Saudis recall history’s greatest TV event: Apollo moon landing

Updated 20 July 2019

Saudis recall history’s greatest TV event: Apollo moon landing

  • The TV images beamed from 320,000km away in space left viewers astounded but happy
  • The TV coverage influenced thinking and attitudes in the Kingdom just like everywhere else

DUBAI: It was a sleepy afternoon in Saudi Arabia, just days before the end of the school vacation, and Saudis had their eyes glued to their TV sets as they waited for live coverage of the Apollo 11 moon landing.

Before July 20, 1969, the idea of a human walking on the moon was the stuff of science fiction. However, almost overnight, sci-fi had turned into reality with a live broadcast showing American astronaut Neil Armstrong’s dramatic descent onto the empty lunar landscape.

Between science fiction and science fact, the live coverage of the lunar landing amounted to an unusual fusion of news and entertainment.

Saudi TV technicians bring the first live images of Neil Armstrong’s 1969 moon landing to
viewers around the Kingdom. (Supplied photo)

The historic images — beamed back to Earth more than 320,000 km away — left Saudi viewers astounded and confused, but mostly elated to be witnessing such an epoch-making event.

The event was covered live on television and radio stations in Saudi Arabia. Most Saudis and residents living in the Kingdom watched it on Saudi channels 1 and 3, owned by Saudi Aramco.

Hessah Al-Sobaie, a housewife from Al-Dawadmi, recalled watching the moon landing from her grandparents’ backyard as an 11-year-old.

“It felt weird watching a human walk on the moon,” she told Arab News. “I remember the endless questions I asked as a child.”

While most people were aware that going to the moon was risky, many Saudis believed that such a journey was impossible and all but unthinkable.


1. NASA’s Apollo 11 mission control room in Houston has been restored to its 1969 condition and regular tours
will be conducted by the Johnson Space Center.

2. NASA ‘Science Live’ will have a special edition on July 23 on board the aircraft carrier that recovered the Apollo 11 capsule.

3. A summer moon festival and family street fair will be held in Wapakoneta, Ohio, from July 17-20.

4. Downtown Houston’s Discovery green will host a free public screening of the ‘Apollo 11’ documentary, with an appearance by NASA astronaut Steve Bowen.

5. Amateur radio operators will host a series of events on July 20-21.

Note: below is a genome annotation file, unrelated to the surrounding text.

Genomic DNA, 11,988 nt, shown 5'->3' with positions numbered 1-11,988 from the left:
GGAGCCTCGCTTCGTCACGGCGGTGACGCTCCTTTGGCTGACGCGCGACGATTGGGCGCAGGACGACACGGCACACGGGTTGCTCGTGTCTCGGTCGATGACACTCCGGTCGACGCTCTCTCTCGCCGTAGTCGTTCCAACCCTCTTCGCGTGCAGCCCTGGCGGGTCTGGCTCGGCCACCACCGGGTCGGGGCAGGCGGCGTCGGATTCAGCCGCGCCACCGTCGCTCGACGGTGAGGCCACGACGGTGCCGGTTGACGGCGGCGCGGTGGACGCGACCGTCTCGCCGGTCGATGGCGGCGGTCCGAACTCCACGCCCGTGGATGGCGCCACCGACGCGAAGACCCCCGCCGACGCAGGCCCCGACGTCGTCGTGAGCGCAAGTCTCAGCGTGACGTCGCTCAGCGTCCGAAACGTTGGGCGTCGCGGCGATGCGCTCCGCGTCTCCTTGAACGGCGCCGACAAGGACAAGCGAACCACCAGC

6. The US Space and Rocket Center is staging a special ‘Rockets on Parade’ exhibition.

The Apollo 11 mission prompted discussions across the Middle East over the reality of what people saw on their TV screens. Some Saudi scholars found it hard to believe their eyes.

“I watched it, and I clearly remember each and every detail of the coverage,” Hayat Al-Bokhari, 68, a retired school principal in Jeddah, said.

“My father, Abdul, was 56 at the time. He said the landing was faked. He couldn’t believe or accept that a human could go to the moon.”

Khaled Almasud, 70, a retired university lecturer, was a student in the US state of Oregon at the time of the mission. “Americans were stunned and over the moon, happy with their national achievement. But many Saudis like me were either in denial or insisting on more proof.”

Since the beginning of the 1960s, King Faisal had been rapidly transforming Saudi Arabia, inviting foreign-trained experts to help build a modern country with world-class infrastructure.

Billie Tanner, now 90, lived in the Kingdom for many years with her husband, Larry, and their two children, Laurie and Scott, aged six and four. The family had just arrived in Saudi Arabia and headed to the Aramco compound in Ras Tanura in the Eastern Province.

A screengrab of video of the first lunar landing beamed toward Earth and shown on television worldwide. 

“We were going through a culture shock,” she told Arab News. “I wasn’t thinking of the moon landing, but we heard about it on the news from Dhahran.

“My kids tried to see the astronauts on the moon with their binoculars and said they could see them walking around.”

The Apollo 11 spaceflight has become a milestone in the annals of human history and science. Since 1969 space exploration has greatly expanded man’s knowledge of the universe, far beyond Earth’s limits.

The captivating live coverage of the moon landing inspired millions of people around the world, profoundly influencing their thinking and attitudes.

The people of Saudi Arabia were no exception.